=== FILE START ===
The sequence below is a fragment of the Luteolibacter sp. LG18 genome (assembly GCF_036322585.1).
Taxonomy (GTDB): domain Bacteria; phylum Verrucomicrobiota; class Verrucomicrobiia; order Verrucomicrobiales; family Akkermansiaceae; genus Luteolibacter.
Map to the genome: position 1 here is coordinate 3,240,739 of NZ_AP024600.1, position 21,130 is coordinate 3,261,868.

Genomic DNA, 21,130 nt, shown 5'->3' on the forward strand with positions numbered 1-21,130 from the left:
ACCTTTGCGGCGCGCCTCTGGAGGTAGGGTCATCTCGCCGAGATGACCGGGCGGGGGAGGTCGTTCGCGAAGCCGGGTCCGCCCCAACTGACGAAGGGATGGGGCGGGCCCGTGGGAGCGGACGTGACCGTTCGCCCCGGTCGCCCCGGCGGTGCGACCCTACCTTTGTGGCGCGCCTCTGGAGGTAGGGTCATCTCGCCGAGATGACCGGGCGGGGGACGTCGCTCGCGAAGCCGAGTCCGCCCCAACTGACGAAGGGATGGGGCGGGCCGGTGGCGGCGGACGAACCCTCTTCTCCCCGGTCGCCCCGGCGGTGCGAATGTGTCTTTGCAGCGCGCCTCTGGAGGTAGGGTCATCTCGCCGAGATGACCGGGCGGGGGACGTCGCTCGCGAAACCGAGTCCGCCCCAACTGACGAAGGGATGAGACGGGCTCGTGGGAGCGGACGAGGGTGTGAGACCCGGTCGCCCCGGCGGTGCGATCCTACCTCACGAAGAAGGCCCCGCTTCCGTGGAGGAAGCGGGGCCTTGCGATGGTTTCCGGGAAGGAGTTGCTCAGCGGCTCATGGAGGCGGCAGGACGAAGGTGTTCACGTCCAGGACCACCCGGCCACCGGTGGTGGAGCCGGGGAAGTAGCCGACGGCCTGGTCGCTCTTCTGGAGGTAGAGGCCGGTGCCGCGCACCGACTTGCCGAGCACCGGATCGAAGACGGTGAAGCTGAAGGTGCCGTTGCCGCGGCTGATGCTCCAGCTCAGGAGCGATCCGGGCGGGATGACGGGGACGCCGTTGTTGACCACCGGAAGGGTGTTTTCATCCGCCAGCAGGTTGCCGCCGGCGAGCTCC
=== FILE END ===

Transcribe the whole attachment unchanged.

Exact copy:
The sequence below is a fragment of the Luteolibacter sp. LG18 genome (assembly GCF_036322585.1).
Taxonomy (GTDB): domain Bacteria; phylum Verrucomicrobiota; class Verrucomicrobiia; order Verrucomicrobiales; family Akkermansiaceae; genus Luteolibacter.
Map to the genome: position 1 here is coordinate 3,240,739 of NZ_AP024600.1, position 21,130 is coordinate 3,261,868.

Genomic DNA, 21,130 nt, shown 5'->3' on the forward strand with positions numbered 1-21,130 from the left:
ACCTTTGCGGCGCGCCTCTGGAGGTAGGGTCATCTCGCCGAGATGACCGGGCGGGGGAGGTCGTTCGCGAAGCCGGGTCCGCCCCAACTGACGAAGGGATGGGGCGGGCCCGTGGGAGCGGACGTGACCGTTCGCCCCGGTCGCCCCGGCGGTGCGACCCTACCTTTGTGGCGCGCCTCTGGAGGTAGGGTCATCTCGCCGAGATGACCGGGCGGGGGACGTCGCTCGCGAAGCCGAGTCCGCCCCAACTGACGAAGGGATGGGGCGGGCCGGTGGCGGCGGACGAACCCTCTTCTCCCCGGTCGCCCCGGCGGTGCGAATGTGTCTTTGCAGCGCGCCTCTGGAGGTAGGGTCATCTCGCCGAGATGACCGGGCGGGGGACGTCGCTCGCGAAACCGAGTCCGCCCCAACTGACGAAGGGATGAGACGGGCTCGTGGGAGCGGACGAGGGTGTGAGACCCGGTCGCCCCGGCGGTGCGATCCTACCTCACGAAGAAGGCCCCGCTTCCGTGGAGGAAGCGGGGCCTTGCGATGGTTTCCGGGAAGGAGTTGCTCAGCGGCTCATGGAGGCGGCAGGACGAAGGTGTTCACGTCCAGGACCACCCGGCCACCGGTGGTGGAGCCGGGGAAGTAGCCGACGGCCTGGTCGCTCTTCTGGAGGTAGAGGCCGGTGCCGCGCACCGACTTGCCGAGCACCGGATCGAAGACGGTGAAGCTGAAGGTGCCGTTGCCGCGGCTGATGCTCCAGCTCAGGAGCGATCCGGGCGGGATGACGGGGACGCCGTTGTTGACCACCGGAAGGGTGTTTTCATCCGCCAGCAGGTTGCCGCCGGCGAGCTCC